So in those cases of a summary conviction offence or where the offence proceeded by way of summary conviction, it wouldn't then fall under the prohibition against conditional sentences being imposed. So in regard to the concerns that some of the opposite members have indicated about whether in those minor cases, shouldn't there still be the discretion, that discretion exists not only in that context but also in the context of suspended sentences and probation orders.
    I've heard a lot of talk about whether some of these offences are serious or less serious. Even though Parliament has already determined that these are in the range of more serious offences in our Criminal Code, you hear talk that somehow some are serious and some aren't serious. But I haven't heard people enumerate which ones then should be pulled out and I haven't seen a clear--
    We've heard that: the cows and computers from Mr. Lee.
    What might be a serious crime? We know that in B.C. there's been serious crime with car theft. That might not be as big an issue in my riding, but maybe in someone else's riding it's cattle theft. The victims--and I think it's important that we don't lose sight of the victims--don't want to see someone who has just stolen their car, stolen their cattle, stolen their property, or in the case of a serious break and enter, being unlawfully in a dwelling house, right back in the community. That would be what I think many of us are hearing, that these are the more serious cases and therefore this person should not be serving the sentence back in the community.
    How can we look at this from the victim's perspective? When someone in their dwelling house--you talked about that--has experienced a break and enter, is that not a case where a person needs to feel that justice has been served? I think that sometimes this gets lost in our discussion if we move too quickly to looking at the perpetrator, that sense of whether justice has been served in someone's individual case.
    I think that's very important, and of course you're bringing up another issue where our government has set aside $26 million to enhance victims services across Canada. We think this is very important. It's not only important to give victims a voice, which we believe this funding will help, but to give them an effective voice. Part of it needs to be, of course, an appropriate sentence.
    The issue of break and enters, of course, affects people on a regular basis. My son told me two days ago that his apartment was broken into, and not only was his property stolen, but some of my property was stolen. Was that reported to the police? No. People don't report those kinds of things to the police any more because they know that there are no consequences. Do I report that to the police? Does my son report it to the police? No, because it's simply felt that whatever happens, there will be no consequences.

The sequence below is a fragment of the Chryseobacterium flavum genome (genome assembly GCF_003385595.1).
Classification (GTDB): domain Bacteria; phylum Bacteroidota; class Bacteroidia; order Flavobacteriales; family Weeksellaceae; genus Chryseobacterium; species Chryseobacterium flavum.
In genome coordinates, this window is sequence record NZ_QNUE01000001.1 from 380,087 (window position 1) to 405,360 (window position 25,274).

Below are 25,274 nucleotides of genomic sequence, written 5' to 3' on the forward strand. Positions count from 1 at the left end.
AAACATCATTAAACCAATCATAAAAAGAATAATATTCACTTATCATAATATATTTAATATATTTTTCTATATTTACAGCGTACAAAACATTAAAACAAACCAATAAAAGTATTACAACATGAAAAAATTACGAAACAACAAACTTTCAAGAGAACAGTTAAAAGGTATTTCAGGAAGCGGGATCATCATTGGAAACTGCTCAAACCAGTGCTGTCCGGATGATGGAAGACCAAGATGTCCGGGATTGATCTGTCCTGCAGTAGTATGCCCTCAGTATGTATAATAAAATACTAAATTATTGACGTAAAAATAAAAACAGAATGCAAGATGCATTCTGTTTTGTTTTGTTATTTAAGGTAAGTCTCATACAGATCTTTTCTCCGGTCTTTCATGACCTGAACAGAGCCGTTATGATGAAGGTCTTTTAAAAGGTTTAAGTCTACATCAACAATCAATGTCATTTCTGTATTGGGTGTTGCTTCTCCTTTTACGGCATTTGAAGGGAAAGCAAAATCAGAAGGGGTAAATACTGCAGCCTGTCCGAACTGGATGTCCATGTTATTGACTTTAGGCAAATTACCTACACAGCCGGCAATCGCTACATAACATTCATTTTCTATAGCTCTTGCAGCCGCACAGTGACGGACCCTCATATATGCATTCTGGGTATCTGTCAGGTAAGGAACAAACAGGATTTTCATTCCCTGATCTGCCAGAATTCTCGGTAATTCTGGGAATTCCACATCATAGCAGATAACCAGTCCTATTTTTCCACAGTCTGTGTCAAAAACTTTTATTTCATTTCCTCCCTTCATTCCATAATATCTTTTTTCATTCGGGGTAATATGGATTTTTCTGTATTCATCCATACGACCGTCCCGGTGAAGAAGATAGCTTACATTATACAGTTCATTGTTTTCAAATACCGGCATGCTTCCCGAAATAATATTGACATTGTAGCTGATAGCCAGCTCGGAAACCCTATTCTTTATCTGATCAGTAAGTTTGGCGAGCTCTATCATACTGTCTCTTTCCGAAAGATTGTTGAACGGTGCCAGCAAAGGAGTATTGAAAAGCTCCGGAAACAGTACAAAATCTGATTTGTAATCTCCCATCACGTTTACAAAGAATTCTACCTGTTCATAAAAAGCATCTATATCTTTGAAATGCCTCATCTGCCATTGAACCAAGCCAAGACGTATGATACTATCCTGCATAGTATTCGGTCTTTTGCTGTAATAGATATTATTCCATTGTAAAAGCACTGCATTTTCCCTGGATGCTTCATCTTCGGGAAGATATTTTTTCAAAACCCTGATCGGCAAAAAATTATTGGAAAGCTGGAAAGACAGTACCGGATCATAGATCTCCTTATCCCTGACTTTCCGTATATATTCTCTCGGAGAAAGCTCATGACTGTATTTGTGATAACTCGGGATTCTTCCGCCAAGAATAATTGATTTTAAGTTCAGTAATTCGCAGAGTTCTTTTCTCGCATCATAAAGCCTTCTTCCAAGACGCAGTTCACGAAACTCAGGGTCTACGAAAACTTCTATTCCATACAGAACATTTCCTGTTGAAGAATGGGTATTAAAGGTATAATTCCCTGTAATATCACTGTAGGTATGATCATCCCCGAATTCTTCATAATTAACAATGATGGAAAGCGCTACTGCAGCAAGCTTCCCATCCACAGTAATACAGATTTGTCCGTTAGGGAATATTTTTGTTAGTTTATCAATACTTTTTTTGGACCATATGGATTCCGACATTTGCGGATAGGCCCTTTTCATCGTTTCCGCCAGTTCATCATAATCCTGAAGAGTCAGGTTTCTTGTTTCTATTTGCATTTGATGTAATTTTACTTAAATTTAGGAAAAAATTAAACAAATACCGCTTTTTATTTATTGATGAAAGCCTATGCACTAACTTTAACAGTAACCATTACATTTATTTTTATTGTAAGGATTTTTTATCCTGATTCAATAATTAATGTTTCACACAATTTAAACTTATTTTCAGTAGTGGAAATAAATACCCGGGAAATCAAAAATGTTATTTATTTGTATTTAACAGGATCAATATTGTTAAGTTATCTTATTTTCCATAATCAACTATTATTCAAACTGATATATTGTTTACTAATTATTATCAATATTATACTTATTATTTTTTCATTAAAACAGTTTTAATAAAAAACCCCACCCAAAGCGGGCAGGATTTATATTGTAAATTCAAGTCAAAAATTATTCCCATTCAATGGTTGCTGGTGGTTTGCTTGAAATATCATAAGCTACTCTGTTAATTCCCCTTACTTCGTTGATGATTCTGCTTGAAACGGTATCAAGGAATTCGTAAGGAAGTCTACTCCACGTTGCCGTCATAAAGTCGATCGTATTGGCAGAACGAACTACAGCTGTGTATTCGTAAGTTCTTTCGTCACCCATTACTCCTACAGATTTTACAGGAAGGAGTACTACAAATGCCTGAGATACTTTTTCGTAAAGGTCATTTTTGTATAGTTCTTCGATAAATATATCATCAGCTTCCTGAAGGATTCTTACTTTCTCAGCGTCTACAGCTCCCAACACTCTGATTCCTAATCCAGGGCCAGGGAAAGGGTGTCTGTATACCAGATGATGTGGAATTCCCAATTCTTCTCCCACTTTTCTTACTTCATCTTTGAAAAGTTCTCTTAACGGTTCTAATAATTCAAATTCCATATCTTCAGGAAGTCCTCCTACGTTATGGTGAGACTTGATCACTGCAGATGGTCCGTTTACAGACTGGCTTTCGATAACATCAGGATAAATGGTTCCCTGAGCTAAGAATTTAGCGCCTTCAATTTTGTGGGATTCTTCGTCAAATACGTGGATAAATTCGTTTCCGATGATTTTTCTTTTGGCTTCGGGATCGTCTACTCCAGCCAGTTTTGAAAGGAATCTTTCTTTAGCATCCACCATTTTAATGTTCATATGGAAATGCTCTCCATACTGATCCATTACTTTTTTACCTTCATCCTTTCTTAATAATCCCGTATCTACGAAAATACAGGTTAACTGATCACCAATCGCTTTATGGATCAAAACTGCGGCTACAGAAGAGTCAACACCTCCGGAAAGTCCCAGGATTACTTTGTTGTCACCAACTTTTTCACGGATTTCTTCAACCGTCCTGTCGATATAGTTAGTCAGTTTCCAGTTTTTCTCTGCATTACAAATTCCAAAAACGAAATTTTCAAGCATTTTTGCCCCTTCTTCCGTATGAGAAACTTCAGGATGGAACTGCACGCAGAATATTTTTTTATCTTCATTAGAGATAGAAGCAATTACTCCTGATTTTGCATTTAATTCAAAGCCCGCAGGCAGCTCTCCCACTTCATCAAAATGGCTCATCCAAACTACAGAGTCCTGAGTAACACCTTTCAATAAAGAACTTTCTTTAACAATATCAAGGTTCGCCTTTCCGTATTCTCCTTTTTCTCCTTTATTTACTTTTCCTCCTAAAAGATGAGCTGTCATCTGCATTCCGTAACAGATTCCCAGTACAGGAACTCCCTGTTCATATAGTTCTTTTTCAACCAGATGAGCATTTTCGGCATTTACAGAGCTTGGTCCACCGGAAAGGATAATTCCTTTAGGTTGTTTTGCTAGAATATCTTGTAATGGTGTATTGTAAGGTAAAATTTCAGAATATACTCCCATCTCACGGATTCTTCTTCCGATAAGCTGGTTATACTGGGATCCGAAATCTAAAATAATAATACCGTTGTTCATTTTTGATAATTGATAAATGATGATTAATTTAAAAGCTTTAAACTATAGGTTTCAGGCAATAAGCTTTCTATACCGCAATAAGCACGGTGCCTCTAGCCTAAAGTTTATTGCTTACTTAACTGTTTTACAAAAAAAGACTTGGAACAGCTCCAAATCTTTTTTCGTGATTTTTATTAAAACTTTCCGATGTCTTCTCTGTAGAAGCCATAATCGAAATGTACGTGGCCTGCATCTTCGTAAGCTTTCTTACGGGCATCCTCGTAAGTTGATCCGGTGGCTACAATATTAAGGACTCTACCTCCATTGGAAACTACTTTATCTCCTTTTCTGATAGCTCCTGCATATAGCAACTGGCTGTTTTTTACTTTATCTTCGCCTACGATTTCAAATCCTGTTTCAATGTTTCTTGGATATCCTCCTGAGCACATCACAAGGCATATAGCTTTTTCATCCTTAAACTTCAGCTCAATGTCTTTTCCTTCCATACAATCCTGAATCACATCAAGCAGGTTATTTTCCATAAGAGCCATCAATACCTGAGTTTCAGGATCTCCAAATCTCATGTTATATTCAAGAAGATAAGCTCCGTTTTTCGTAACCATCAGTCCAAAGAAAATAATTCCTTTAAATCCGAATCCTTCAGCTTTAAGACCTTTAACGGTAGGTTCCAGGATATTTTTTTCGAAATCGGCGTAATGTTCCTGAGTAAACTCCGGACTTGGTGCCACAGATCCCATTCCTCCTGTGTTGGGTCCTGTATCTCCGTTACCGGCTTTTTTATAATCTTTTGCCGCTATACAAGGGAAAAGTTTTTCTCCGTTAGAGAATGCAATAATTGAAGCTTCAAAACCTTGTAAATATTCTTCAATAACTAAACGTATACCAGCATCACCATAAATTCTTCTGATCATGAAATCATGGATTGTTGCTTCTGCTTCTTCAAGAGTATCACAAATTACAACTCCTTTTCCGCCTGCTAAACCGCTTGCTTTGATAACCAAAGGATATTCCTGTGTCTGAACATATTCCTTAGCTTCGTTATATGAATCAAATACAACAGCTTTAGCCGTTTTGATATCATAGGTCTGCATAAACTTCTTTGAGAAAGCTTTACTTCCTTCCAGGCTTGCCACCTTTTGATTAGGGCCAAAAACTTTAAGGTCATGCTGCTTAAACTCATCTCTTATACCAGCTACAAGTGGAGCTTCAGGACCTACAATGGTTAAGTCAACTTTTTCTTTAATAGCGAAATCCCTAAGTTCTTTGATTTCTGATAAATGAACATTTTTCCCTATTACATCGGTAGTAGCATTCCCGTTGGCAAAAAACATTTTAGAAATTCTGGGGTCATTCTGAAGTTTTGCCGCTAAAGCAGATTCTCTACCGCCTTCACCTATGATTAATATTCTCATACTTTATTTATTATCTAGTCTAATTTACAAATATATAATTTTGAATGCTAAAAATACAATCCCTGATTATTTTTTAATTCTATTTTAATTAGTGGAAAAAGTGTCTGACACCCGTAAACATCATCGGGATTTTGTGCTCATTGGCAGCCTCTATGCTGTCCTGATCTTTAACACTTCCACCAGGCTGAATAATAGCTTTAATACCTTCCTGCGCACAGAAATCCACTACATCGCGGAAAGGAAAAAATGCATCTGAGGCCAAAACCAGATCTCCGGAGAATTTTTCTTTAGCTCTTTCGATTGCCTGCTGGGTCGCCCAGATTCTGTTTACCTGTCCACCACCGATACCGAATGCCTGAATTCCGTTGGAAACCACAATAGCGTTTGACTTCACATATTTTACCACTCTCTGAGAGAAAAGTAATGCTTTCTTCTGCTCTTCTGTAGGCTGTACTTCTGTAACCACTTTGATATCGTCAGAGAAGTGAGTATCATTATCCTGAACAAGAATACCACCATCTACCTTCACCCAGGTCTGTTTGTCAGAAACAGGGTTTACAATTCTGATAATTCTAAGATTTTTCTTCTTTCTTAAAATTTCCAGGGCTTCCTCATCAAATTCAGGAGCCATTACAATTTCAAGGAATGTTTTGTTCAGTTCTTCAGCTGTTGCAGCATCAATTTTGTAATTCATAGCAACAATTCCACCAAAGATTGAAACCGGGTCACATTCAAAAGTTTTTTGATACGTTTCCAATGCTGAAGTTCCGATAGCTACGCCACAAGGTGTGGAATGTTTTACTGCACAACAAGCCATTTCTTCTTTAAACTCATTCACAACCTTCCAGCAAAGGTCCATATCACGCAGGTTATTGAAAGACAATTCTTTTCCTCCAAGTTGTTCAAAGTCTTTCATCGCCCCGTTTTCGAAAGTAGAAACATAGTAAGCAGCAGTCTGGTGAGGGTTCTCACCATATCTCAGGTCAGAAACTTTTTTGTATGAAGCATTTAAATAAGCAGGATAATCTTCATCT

In contrast, I can tell you that in some of the American states, like Florida.... A person was telling me that his car was broken into, along with ten other cars, and they had a forensic unit down there immediately. They took DNA samples from some blood immediately. People were arrested; they were brought to justice. You don't see repeat offenders in that jurisdiction, especially in terms of property crime, because they take property crime very seriously.
     Unfortunately, I think because of what our laws have done over a period of time, people say, “You know, I kind of like that article, but what's to be done?” I think that this unfortunate attitude needs to be changed, and we can change it by giving victims an effective voice, not only by allowing them to have a more meaningful say in the court process, but also with effective sentences that speak of deterrence and denunciation and of your property being worth something--the fact that you go out, you get a job, you work for these things--and nobody is entitled simply to steal.

  (1750)  

    Thank you, Mr. Moore
    Mr. Bagnell.
    Thank you.
    With respect to your last response, I wouldn't refer to the American system. It's one of the worst in the world and it has one of the highest incarceration levels, and most of those people have reoffended because the incarceration didn't work.
    My question will be related to the victims. We're very concerned--the three opposition parties--about the victims, and we want to protect them, the ones you have talked about who are revictimized, like the aboriginal people, and those people who have not yet been victims. I would propose that this law could make society less safe and create more victims, as opposed to fewer, in three ways.